Sierra Leone Spider
Location: WAPFR, Sierra Leone
October 10, 2011 9:20 am
Hi – I found this spider on my backdoor in the Western Area Peninsular Forest Reserve in Sierra Leone this week. At first it looked dead but when I nudged it, one of the front pairs of legs moved around a bit. It seems to group it’s legs into pairs… I’ve never seen one like this so am fascinated to get any more information. Thanks!
We do not recognize your spider, and it has been our experience that other than moths and butterflies, African insects and arachnids can be very difficult to identify because there is not much credible internet information available, and we also suspect that many species have still not been correctly described. We suspect this is one of the Orbweavers, but we are not certain. This posture is often seen in members of the genus Argiope which your spider somewhat resembles, though Argiope species are usually more brightly colored. We are posting your letter and photo and tagging it as unidentified, and we hope to eventually be able to provide you with an answer.
Karl is knocking identifications out of the ball park!!!
Fri, Nov 4, 2011 at 2:47 PM
Unknown Spider from Sierra Leone – October 10, 2011
Hi Daniel and Keira:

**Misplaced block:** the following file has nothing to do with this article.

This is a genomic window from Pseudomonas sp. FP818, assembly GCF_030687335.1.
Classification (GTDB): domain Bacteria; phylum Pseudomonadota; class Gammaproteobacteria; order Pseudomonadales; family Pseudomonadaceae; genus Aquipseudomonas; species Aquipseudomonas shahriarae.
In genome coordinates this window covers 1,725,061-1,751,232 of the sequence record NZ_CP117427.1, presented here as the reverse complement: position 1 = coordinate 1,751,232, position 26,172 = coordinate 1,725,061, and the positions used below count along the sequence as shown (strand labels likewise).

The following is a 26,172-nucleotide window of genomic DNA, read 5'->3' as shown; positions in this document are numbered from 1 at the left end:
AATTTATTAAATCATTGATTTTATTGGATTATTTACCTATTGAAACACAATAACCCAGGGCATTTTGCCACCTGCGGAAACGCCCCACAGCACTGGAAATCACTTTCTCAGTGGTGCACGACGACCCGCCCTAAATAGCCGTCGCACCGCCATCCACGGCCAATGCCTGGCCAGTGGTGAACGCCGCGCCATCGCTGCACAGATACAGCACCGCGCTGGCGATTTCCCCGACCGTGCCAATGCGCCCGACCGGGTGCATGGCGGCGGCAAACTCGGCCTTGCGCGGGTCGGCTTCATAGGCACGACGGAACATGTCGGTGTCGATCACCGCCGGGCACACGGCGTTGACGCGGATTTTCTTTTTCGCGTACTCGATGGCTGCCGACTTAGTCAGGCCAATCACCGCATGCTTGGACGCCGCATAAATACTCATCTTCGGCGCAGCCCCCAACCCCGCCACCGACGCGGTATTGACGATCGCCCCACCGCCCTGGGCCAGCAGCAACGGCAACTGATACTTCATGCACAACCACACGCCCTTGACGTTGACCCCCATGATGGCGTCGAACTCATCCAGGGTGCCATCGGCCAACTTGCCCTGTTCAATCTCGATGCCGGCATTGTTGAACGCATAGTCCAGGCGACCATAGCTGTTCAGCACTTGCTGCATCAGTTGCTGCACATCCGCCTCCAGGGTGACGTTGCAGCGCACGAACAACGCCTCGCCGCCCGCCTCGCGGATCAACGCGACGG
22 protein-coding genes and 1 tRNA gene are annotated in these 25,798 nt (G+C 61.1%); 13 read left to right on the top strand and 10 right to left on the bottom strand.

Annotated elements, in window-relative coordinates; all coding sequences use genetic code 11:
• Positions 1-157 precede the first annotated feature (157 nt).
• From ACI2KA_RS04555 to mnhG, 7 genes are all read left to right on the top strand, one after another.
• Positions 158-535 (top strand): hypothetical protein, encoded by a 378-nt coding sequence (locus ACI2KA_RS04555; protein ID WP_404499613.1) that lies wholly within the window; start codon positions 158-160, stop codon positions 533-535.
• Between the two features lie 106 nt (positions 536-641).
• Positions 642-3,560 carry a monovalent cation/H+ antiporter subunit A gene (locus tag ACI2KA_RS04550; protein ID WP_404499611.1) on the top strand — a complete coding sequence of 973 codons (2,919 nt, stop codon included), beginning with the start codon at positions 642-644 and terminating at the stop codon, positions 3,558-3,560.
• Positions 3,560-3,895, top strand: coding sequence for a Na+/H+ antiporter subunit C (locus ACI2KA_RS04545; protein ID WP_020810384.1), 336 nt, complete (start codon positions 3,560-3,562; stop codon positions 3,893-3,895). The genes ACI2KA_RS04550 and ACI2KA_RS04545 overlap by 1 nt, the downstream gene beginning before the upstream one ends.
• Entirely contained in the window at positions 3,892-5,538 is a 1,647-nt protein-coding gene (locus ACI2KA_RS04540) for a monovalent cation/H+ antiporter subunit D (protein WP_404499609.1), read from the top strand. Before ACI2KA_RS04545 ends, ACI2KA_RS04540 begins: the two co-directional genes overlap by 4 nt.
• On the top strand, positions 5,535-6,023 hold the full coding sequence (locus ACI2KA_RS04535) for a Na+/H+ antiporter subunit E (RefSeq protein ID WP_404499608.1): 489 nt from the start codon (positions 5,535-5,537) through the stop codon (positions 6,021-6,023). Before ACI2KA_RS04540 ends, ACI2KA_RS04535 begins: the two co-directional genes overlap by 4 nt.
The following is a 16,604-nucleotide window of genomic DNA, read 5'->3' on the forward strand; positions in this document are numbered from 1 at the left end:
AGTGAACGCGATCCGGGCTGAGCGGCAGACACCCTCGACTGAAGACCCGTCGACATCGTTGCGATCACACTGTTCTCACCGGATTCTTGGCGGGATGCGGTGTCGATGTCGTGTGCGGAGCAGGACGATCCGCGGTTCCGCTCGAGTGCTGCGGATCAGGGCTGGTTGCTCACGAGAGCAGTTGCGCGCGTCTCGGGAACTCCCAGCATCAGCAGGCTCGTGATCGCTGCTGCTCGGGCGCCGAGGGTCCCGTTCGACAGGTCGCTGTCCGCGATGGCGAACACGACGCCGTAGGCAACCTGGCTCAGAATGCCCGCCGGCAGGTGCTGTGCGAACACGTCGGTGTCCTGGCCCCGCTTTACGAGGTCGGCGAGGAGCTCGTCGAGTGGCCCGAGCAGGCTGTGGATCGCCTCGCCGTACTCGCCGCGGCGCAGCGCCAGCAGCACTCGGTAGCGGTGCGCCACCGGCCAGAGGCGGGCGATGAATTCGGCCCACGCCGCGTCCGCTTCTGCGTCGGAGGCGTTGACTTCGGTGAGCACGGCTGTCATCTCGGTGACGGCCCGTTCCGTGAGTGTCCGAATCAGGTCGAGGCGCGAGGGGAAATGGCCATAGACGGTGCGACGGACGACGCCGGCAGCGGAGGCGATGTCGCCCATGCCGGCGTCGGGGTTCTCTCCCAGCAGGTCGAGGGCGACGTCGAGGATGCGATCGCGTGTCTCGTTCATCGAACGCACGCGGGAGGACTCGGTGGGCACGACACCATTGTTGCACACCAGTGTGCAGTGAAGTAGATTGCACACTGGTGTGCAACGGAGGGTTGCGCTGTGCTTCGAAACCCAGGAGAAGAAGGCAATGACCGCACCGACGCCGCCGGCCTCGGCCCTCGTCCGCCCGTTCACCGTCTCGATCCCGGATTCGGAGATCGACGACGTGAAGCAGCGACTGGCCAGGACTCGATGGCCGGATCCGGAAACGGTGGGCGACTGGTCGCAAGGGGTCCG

It looks like a Net-casting Spider (Deinopidae) in the genus Deinopis, often referred to as Ogre-faced Spiders. The genus occurs globally, primarily in the southern hemisphere and particularly in Australia and Africa. The leg posture is typical and their hunting tactic is unique. They spin a web but rather than creating a stationary web that passively captures prey, they hold the web in their front four legs and drop with it onto passing insects as they hang in suspended ambush. The prey becomes entangled in the net and a quick bite then immobilizes it before it has a chance to struggle free. There are at least three genera of Deinopids in Africa (four globally) but the size and appearance suggest it is a species of Deinopis. Most online images are of Australian species, especially D. subrufa, and I was unable to determine a particular species name for this one. Regards. Karl